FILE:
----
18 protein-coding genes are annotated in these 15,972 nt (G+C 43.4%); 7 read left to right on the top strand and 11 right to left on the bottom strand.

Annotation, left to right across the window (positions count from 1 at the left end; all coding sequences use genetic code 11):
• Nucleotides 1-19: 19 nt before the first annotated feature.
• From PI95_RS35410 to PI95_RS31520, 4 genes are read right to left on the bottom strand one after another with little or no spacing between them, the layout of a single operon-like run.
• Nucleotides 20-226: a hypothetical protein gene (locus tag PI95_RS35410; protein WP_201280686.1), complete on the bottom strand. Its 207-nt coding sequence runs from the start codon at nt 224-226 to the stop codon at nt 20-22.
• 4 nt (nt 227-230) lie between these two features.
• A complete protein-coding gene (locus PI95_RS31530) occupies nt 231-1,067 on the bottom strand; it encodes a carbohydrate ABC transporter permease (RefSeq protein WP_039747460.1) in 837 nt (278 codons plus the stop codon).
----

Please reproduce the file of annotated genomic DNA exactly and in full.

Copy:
18 protein-coding genes are annotated in these 15,972 nt (G+C 43.4%); 7 read left to right on the top strand and 11 right to left on the bottom strand.

Annotation, left to right across the window (positions count from 1 at the left end; all coding sequences use genetic code 11):
• Nucleotides 1-19: 19 nt before the first annotated feature.
• From PI95_RS35410 to PI95_RS31520, 4 genes are read right to left on the bottom strand one after another with little or no spacing between them, the layout of a single operon-like run.
• Nucleotides 20-226: a hypothetical protein gene (locus tag PI95_RS35410; protein WP_201280686.1), complete on the bottom strand. Its 207-nt coding sequence runs from the start codon at nt 224-226 to the stop codon at nt 20-22.
• 4 nt (nt 227-230) lie between these two features.
• A complete protein-coding gene (locus PI95_RS31530) occupies nt 231-1,067 on the bottom strand; it encodes a carbohydrate ABC transporter permease (RefSeq protein WP_039747460.1) in 837 nt (278 codons plus the stop codon).